This month’s issue of Fortune magazine has an in-depth piece on Wal-Mart’s adventures in China. Despite having been operating in China since 1996, the company has just 43 locations operating today (it has 3,719 locations in the US). But it was only recently that foreign retailers got the official green light to expand outside the large cities. The race is on.
And this excerpt pretty much sums up how much Wal-Mart has riding on this country…
Wal-Mart can’t sustain the astronomical U.S. growth rates of the past decade forever. Sooner rather than later, the company will need help from overseas. But the Beast of Bentonville has yet to emerge as a dominant player in any of the foreign markets that account for about 20% of its global sales. In Germany it is still struggling to stanch losses at the two retailers it acquired in the 1990s. In Japan it has yet to articulate a clear strategy for its 38% stake in the troubled Seiyu chain. The company has had better luck in emerging economies, such as Mexico, where there are fewer entrenched incumbents. But executives have long viewed China, with its vast population and booming economy, as their best bet for long-term global growth. In an interview with FORTUNE last year, former Wal-Mart CEO David Glass proclaimed China “the one place in the world where you could replicate Wal-Mart’s success in the U.S.”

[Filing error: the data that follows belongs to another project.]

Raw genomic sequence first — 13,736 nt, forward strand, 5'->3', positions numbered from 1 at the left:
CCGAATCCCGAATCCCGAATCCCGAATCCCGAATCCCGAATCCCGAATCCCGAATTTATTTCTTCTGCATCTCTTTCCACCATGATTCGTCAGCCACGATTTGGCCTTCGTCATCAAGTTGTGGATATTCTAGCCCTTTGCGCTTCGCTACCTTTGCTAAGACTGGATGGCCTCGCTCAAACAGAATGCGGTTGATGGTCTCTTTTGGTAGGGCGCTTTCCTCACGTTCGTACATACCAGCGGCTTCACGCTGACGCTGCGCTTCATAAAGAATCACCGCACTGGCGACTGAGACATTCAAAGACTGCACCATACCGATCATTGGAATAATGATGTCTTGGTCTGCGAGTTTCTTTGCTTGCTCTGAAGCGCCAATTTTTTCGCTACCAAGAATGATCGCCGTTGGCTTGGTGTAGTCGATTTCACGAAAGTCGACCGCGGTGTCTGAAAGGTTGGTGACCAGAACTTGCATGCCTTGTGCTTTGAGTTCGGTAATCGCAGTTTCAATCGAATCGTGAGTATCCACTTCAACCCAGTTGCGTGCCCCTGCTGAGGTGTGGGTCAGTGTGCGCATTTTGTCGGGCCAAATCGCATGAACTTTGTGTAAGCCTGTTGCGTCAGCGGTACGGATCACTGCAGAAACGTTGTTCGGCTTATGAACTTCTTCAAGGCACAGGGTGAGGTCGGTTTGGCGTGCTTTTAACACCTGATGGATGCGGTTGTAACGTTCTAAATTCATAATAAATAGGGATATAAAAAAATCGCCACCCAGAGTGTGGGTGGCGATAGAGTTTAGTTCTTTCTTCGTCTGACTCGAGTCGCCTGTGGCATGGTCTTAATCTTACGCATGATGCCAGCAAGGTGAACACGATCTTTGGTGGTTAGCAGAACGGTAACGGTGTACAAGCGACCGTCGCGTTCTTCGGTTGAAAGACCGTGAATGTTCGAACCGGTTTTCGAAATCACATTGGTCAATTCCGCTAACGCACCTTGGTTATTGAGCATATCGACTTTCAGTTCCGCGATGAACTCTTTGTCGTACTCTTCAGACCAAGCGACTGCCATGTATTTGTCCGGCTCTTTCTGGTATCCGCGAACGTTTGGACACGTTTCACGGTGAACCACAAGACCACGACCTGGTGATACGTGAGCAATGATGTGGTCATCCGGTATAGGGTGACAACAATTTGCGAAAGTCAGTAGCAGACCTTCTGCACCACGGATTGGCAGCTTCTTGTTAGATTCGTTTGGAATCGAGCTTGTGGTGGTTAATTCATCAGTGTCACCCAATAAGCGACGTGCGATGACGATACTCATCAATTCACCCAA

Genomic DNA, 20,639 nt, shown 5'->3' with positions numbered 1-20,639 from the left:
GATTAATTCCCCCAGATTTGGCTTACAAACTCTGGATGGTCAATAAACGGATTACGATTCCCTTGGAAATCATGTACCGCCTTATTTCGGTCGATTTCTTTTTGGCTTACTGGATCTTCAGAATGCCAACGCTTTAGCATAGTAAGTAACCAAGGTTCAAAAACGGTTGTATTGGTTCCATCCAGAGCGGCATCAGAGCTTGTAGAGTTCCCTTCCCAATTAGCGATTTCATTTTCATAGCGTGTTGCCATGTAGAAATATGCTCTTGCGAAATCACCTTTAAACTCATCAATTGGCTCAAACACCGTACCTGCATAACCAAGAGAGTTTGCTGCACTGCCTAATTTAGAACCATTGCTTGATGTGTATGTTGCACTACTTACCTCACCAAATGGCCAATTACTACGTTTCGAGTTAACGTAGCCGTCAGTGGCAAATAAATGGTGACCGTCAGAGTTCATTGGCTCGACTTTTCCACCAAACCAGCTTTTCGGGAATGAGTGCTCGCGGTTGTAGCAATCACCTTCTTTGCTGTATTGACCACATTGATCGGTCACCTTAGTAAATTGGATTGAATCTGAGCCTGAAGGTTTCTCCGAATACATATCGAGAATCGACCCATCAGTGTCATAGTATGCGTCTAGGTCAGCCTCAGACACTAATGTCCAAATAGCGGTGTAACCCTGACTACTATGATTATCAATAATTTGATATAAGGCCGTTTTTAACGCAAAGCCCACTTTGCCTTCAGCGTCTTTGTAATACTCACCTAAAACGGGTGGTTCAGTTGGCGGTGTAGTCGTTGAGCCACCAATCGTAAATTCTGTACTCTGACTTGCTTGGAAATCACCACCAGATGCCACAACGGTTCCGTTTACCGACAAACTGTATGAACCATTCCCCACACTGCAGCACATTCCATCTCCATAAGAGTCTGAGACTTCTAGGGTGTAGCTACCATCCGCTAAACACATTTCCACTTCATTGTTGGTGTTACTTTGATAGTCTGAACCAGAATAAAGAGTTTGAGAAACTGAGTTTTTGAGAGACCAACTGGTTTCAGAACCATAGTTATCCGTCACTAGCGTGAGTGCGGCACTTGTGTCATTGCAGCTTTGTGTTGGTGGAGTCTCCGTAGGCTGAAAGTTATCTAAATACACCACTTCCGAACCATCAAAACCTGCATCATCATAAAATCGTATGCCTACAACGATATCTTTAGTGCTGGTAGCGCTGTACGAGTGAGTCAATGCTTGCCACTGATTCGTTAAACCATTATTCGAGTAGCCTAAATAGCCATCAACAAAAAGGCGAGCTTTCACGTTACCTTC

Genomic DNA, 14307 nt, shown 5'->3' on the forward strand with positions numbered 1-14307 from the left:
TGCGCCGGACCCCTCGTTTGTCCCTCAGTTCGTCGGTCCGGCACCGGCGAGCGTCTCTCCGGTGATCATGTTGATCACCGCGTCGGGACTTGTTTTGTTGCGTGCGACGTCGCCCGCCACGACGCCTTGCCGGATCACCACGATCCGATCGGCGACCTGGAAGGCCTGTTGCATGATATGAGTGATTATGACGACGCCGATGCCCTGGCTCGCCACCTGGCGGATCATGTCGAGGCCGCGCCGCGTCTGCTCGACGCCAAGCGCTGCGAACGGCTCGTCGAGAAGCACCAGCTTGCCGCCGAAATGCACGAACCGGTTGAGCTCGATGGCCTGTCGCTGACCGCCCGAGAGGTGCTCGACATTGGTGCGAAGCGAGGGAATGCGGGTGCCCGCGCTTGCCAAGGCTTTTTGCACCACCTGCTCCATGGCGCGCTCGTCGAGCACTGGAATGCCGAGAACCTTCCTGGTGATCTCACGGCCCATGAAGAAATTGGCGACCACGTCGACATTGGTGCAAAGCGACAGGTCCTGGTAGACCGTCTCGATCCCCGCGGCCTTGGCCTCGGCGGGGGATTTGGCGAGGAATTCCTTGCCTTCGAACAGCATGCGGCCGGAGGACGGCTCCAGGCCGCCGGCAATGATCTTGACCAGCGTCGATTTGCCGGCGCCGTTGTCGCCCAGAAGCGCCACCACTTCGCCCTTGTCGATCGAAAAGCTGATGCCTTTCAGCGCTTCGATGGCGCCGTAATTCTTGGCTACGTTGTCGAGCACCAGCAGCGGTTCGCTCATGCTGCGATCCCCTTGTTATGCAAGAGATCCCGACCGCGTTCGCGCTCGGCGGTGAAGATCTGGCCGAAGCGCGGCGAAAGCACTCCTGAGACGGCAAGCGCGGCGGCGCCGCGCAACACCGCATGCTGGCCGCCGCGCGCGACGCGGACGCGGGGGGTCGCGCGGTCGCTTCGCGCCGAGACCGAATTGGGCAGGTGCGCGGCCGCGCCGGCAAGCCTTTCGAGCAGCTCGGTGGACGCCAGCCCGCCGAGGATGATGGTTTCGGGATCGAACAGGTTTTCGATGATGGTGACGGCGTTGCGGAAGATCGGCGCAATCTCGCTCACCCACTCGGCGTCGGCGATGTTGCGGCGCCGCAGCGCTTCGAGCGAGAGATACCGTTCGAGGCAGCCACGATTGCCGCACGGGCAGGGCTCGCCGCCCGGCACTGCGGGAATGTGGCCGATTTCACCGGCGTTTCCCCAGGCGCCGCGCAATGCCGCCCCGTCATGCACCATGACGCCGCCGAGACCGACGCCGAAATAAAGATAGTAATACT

As for the Internet, Wal-Mart is in need of a truly global Web design and management strategy. Currently, Web sites are managed locally and have little in common except for the logo. A more consistent template will allow for greater sharing of content between countries and greater efficiencies all around.
PS: Wal-Mart plans to have 90 locations by the end of 2006.